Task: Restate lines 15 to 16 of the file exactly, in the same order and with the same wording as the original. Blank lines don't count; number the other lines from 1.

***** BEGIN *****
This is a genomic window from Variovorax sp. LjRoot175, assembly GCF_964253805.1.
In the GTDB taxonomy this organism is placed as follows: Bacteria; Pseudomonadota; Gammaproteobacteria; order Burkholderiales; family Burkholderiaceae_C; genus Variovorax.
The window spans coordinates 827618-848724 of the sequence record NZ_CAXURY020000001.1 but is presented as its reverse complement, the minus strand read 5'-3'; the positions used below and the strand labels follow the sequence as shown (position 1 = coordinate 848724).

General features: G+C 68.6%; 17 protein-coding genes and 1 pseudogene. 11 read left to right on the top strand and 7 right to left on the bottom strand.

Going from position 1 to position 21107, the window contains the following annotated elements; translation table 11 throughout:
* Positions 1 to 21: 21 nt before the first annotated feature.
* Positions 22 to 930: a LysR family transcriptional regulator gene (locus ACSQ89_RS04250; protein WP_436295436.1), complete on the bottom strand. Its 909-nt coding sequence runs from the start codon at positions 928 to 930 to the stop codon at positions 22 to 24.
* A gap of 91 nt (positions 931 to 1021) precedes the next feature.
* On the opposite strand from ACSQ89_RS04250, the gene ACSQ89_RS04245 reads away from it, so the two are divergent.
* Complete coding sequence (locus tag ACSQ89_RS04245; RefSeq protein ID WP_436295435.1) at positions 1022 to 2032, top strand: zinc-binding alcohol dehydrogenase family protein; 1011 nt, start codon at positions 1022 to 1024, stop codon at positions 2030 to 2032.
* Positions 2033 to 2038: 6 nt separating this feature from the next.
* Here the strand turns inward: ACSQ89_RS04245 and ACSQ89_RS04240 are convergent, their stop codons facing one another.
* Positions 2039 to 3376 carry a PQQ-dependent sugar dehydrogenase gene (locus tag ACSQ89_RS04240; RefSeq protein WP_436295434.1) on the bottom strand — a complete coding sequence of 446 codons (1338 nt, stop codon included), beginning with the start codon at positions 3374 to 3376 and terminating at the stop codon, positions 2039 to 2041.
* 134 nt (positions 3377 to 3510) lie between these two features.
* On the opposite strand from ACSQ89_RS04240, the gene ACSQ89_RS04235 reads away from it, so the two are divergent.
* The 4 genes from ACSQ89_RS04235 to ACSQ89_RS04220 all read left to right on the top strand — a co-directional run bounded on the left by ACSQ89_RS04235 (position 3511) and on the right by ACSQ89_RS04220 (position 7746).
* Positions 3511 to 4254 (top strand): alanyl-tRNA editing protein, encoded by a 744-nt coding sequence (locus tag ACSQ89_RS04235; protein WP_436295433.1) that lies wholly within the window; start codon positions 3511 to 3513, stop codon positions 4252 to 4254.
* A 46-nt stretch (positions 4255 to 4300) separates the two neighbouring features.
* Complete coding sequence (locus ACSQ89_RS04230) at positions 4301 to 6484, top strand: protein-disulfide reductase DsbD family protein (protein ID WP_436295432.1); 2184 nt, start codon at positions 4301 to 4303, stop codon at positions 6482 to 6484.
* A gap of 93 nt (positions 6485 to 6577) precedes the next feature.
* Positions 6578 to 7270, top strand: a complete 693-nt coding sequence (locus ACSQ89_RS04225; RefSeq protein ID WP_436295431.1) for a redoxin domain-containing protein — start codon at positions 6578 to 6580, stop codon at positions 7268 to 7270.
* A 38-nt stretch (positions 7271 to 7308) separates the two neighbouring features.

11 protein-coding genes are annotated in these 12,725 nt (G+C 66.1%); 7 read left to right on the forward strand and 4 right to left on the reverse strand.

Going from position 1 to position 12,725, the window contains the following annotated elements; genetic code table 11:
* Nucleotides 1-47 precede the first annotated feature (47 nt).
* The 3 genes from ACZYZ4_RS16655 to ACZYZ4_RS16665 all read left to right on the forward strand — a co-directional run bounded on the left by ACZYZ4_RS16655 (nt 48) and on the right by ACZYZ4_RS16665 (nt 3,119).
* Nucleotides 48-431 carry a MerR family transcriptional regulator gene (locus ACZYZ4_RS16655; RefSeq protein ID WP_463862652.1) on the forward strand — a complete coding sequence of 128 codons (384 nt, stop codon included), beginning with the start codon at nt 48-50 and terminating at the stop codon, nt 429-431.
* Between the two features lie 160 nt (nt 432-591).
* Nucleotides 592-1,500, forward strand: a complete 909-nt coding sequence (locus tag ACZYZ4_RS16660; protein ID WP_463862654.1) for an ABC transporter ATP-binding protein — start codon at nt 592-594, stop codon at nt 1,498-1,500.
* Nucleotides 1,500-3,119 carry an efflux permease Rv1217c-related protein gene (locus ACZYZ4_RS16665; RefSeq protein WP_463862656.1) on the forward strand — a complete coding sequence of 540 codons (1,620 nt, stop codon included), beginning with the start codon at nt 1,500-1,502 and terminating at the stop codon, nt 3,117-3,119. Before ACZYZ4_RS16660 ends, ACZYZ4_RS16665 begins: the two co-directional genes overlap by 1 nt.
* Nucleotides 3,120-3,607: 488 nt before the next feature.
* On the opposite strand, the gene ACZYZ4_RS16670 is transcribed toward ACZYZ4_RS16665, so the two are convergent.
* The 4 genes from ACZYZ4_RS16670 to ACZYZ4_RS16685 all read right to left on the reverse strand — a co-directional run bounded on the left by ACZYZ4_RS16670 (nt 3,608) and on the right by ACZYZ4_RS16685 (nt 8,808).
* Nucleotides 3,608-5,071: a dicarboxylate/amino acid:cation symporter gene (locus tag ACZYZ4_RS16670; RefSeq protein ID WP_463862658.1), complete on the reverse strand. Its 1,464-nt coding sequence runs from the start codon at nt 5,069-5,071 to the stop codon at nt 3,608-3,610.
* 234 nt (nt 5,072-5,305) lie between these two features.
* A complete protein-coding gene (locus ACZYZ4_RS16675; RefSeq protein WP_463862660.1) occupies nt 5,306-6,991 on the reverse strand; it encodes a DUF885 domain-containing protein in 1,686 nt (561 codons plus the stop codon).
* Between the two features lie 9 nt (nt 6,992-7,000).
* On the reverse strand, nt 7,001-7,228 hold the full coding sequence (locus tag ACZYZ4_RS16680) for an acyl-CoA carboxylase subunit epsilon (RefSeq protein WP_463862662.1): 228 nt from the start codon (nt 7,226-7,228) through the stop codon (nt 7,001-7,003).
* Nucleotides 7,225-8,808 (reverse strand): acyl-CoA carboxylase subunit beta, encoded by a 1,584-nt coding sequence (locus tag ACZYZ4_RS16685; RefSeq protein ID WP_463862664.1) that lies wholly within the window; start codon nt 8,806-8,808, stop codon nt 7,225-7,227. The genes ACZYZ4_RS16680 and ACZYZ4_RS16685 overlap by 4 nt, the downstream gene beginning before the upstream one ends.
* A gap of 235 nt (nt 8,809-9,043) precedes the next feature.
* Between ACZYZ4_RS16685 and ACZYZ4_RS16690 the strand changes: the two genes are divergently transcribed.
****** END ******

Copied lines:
* On the opposite strand from ACSQ89_RS04240, the gene ACSQ89_RS04235 reads away from it, so the two are divergent.
* The 4 genes from ACSQ89_RS04235 to ACSQ89_RS04220 all read left to right on the top strand — a co-directional run bounded on the left by ACSQ89_RS04235 (position 3511) and on the right by ACSQ89_RS04220 (position 7746).